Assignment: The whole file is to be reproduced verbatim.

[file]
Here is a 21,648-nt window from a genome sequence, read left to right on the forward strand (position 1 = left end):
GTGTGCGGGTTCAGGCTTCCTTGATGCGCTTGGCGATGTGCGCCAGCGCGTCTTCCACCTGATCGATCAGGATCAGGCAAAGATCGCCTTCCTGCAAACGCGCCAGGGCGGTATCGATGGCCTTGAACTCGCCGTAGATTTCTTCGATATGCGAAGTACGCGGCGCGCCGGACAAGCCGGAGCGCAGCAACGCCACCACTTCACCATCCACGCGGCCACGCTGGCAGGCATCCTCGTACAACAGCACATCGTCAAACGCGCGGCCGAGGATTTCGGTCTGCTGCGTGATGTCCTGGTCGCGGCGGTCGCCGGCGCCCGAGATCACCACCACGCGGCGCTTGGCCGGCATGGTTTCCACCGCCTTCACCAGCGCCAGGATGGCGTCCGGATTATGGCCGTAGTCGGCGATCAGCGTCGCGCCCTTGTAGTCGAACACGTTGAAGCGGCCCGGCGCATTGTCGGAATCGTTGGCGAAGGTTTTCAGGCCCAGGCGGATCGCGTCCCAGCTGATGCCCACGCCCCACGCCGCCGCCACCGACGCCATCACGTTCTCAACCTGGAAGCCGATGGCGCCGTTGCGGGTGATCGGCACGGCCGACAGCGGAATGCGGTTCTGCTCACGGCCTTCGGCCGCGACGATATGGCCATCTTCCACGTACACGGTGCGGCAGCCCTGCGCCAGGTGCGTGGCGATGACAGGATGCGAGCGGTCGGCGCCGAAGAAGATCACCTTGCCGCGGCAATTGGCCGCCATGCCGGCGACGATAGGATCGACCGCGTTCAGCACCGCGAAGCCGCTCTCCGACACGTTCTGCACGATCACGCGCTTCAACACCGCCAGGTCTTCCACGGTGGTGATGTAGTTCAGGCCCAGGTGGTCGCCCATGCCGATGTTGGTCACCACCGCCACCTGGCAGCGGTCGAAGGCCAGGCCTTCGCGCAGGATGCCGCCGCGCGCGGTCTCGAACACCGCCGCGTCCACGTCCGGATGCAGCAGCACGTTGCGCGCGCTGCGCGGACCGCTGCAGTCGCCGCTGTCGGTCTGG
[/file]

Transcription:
Here is a 21,648-nt window from a genome sequence, read left to right on the forward strand (position 1 = left end):
GTGTGCGGGTTCAGGCTTCCTTGATGCGCTTGGCGATGTGCGCCAGCGCGTCTTCCACCTGATCGATCAGGATCAGGCAAAGATCGCCTTCCTGCAAACGCGCCAGGGCGGTATCGATGGCCTTGAACTCGCCGTAGATTTCTTCGATATGCGAAGTACGCGGCGCGCCGGACAAGCCGGAGCGCAGCAACGCCACCACTTCACCATCCACGCGGCCACGCTGGCAGGCATCCTCGTACAACAGCACATCGTCAAACGCGCGGCCGAGGATTTCGGTCTGCTGCGTGATGTCCTGGTCGCGGCGGTCGCCGGCGCCCGAGATCACCACCACGCGGCGCTTGGCCGGCATGGTTTCCACCGCCTTCACCAGCGCCAGGATGGCGTCCGGATTATGGCCGTAGTCGGCGATCAGCGTCGCGCCCTTGTAGTCGAACACGTTGAAGCGGCCCGGCGCATTGTCGGAATCGTTGGCGAAGGTTTTCAGGCCCAGGCGGATCGCGTCCCAGCTGATGCCCACGCCCCACGCCGCCGCCACCGACGCCATCACGTTCTCAACCTGGAAGCCGATGGCGCCGTTGCGGGTGATCGGCACGGCCGACAGCGGAATGCGGTTCTGCTCACGGCCTTCGGCCGCGACGATATGGCCATCTTCCACGTACACGGTGCGGCAGCCCTGCGCCAGGTGCGTGGCGATGACAGGATGCGAGCGGTCGGCGCCGAAGAAGATCACCTTGCCGCGGCAATTGGCCGCCATGCCGGCGACGATAGGATCGACCGCGTTCAGCACCGCGAAGCCGCTCTCCGACACGTTCTGCACGATCACGCGCTTCAACACCGCCAGGTCTTCCACGGTGGTGATGTAGTTCAGGCCCAGGTGGTCGCCCATGCCGATGTTGGTCACCACCGCCACCTGGCAGCGGTCGAAGGCCAGGCCTTCGCGCAGGATGCCGCCGCGCGCGGTCTCGAACACCGCCGCGTCCACGTCCGGATGCAGCAGCACGTTGCGCGCGCTGCGCGGACCGCTGCAGTCGCCGCTGTCGGTCTGG